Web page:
ISMRM 25th Annual Meeting & Exhibition • 22-27 April 2017 • Honolulu, HI, USA

Scientific Session: Psychiatric Neuroimaging


Tuesday, 25 April 2017
Room 314  13:45 - 15:45 Moderators:  Salil Soman, Meiyun Wang

Slack Channel: #s_neuro
Session Number: O14


Structural brain changes after Electroconvulsive therapy are broadly distributed.
Leif Oltedal, Ute Kessler, Donald Hagler, Vera Erchinger, Dominic Holland, Ketil Oedegaard, Anders Dale
Major depression is the leading cause of disability in the world. Electroconvulsive therapy (ECT) which is used in major depression when other treatments are ineffective, has been shown to cause increased volume of multiple specific subcortical and cortical regions. A sample of 19 patients with T1-weighted 3D volumes acquired before and after ECT was analyzed by using nonlinear registration and unbiased methods for quantification of regional anatomical change (Quarc). The effect sizes of ECT-induced brain changes are large, and the changes are more broadly distributed than previously thought. The results suggest a global effect, probably modulated by the stimulation parameters.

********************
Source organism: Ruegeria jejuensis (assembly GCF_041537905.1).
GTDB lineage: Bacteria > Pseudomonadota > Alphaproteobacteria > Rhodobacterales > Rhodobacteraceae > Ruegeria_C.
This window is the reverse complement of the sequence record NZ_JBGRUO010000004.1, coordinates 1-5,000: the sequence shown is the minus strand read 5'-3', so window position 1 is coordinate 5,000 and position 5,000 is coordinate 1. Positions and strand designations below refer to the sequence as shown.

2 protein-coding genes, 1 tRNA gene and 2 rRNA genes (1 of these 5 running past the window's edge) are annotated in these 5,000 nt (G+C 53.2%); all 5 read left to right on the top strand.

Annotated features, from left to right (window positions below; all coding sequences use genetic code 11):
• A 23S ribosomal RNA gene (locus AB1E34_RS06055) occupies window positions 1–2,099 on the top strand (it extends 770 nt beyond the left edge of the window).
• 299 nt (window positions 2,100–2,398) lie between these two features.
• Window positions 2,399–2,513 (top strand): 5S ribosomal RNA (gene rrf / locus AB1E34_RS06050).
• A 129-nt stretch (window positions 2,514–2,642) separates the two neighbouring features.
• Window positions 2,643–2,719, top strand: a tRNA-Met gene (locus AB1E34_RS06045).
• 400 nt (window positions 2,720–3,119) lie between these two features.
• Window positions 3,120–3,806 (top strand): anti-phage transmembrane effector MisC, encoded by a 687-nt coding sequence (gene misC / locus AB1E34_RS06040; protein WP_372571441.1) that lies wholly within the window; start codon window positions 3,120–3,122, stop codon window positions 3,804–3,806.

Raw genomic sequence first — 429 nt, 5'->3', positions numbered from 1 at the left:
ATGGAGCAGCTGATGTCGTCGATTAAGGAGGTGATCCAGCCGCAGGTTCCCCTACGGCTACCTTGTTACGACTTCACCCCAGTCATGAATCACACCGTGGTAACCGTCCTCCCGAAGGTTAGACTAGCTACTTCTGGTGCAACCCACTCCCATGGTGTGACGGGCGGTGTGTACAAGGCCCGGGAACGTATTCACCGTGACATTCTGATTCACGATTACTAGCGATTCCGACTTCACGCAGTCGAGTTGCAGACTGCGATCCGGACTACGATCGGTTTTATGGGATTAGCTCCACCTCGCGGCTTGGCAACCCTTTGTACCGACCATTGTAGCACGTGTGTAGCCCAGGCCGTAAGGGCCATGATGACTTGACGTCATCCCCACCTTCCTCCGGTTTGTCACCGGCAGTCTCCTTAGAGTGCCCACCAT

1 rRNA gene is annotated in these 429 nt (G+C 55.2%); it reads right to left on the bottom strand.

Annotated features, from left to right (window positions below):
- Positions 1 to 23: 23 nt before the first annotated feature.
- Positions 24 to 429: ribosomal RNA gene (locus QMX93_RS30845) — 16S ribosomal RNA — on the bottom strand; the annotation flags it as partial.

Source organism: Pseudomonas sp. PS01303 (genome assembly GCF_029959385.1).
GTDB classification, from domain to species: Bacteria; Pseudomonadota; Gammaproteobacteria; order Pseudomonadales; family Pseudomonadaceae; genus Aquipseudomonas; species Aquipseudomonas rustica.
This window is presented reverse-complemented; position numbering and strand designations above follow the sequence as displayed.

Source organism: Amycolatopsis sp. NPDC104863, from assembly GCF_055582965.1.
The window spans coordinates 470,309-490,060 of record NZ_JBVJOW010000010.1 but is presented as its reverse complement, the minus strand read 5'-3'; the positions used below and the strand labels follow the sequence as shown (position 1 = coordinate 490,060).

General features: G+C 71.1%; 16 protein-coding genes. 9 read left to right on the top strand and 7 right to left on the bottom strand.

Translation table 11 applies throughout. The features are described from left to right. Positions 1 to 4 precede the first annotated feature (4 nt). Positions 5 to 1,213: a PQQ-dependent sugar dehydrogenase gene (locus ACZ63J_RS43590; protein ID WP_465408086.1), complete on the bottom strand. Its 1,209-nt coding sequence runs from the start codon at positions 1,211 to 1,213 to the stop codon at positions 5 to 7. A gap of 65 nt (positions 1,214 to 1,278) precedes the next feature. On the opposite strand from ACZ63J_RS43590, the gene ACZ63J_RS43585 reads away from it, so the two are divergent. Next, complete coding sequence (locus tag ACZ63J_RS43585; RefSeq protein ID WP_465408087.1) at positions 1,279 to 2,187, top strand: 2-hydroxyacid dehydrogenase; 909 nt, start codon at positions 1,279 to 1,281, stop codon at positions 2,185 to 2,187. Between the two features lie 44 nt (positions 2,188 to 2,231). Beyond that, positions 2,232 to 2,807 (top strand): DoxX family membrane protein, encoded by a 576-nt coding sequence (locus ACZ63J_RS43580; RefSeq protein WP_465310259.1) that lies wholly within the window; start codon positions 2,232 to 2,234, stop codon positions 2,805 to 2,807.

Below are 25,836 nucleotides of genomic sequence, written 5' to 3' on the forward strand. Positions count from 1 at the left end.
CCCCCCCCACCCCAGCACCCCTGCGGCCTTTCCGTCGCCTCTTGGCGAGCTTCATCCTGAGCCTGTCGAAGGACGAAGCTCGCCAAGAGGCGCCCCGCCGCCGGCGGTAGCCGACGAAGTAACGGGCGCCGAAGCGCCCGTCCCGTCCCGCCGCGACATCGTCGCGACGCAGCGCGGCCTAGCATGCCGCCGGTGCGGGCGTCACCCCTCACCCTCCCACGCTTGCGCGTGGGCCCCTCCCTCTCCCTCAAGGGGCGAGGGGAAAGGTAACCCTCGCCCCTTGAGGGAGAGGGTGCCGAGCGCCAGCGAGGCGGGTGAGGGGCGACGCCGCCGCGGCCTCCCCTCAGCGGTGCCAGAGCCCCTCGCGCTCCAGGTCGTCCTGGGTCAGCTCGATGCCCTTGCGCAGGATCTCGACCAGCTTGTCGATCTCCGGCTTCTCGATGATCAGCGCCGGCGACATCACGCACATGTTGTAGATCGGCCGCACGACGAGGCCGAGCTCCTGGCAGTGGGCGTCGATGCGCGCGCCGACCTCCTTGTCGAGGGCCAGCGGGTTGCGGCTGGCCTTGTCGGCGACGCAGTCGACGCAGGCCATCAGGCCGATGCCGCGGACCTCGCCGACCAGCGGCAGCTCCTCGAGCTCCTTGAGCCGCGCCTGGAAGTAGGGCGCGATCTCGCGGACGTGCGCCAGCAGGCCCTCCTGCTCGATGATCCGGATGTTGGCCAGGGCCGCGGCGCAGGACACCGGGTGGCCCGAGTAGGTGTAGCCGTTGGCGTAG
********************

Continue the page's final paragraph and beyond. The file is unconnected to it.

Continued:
Dose-dependent effects of citalopram on serotonergic function assessed with SPECT and pharmacological MRI
Anouk Schrantee, Henk Mutsaerts, Jan Booij, Liesbeth Reneman
Serotonin transporter (SERT) imbalances are involved in the pathogenesis of a wide range of neuropsychiatric diseases, including depression. SERT blockers, like citalopram, decrease radioligand binding to the SERT in a dose-dependent manner, as measured with SPECT. In addition to replicating this finding, we show that pharmacological MRI (phMRI) can also detect differences in SERT occupancy with different oral doses of citalopram; higher citalopram plasma levels are associated with lower subsequent changes in the phMRI signal upon an intravenous citalopram challenge. This is important as this non-ionizing technique allows longitudinal assessment of the serotonin system.